Re: Implosive consonants, dynamism, moods
|From:||John Cowan <cowan@...>|
|Date:||Thursday, February 5, 2004, 4:14|
Carsten Becker scripsit:
> 1. Has already been explained. Place your tongue at the normal places,
> but breathe in instead of out when you pronounce the phoneme.
> Looking up in my DE <-> EN dictionary, "schnalzen" is "to click
> one's tongue" in English. That implies even "schnalzen" is about
> clicks. E.g. put the tip of your tongue at your upper teeth,
> but the "body" of the tongue must be lower than the tip and must
> be kind of tense, similar to when you pronounce [l] (a plain [l],
> not a "dark l" as in English). Then pull down the tip of your
> tongue, and you'll produce the sound like horses do with their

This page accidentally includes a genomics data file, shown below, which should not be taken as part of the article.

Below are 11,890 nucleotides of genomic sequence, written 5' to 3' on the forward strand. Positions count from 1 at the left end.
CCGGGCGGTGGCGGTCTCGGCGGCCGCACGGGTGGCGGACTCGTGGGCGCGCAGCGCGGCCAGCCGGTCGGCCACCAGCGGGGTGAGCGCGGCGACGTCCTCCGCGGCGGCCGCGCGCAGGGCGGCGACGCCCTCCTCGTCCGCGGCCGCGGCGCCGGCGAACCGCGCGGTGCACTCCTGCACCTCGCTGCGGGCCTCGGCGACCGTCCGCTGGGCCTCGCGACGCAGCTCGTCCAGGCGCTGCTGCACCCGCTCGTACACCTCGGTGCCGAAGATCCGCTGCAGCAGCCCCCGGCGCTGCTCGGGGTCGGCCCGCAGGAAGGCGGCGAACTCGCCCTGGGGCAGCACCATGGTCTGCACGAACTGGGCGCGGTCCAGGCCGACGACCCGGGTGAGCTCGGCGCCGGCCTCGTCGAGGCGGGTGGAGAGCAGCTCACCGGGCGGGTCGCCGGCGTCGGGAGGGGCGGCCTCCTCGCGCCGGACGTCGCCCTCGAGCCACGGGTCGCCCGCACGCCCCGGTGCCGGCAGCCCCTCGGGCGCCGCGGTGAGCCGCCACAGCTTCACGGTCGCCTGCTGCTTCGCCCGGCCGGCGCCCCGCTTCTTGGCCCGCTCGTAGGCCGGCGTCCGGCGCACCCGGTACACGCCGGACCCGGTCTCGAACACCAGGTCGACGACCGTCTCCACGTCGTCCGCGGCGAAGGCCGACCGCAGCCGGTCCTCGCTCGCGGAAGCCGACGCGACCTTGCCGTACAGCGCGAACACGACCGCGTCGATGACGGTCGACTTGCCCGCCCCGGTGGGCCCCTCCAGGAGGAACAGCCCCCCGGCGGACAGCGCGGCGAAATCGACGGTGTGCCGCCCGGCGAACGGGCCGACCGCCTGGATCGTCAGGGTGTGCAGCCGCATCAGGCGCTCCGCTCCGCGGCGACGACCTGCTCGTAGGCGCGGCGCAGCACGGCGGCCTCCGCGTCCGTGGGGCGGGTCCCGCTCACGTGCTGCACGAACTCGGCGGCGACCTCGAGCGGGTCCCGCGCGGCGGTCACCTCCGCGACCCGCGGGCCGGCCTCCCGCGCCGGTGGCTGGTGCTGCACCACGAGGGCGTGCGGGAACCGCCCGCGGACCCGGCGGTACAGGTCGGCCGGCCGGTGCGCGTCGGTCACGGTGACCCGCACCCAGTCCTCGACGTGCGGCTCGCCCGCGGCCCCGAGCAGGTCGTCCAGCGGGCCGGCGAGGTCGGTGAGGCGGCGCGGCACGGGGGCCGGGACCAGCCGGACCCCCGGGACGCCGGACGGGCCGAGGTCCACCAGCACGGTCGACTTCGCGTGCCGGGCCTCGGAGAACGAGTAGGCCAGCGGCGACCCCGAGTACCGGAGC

> hooves. I wonder whether this may be this is an alveolar click?
That's a click, but it's not an implosive. Implosives involve a closure
at the glottis, not the velum, and involve the vocal cords. Rather than
sounding like a click, pop, or smack, they sound sort of like choking or
gagging slightly. So implosive b is made by making a closure at the
lips and the glottis and then lowering the larynx to create a partial
vacuum in the mouth; one then supplies a little air from the lungs with
the vocal cords activated, opening the glottis, and then open the lips.
The generic term for implosives and clicks is "ingressives".
John Cowan email@example.com www.reutershealth.com www.ccil.org/~cowan
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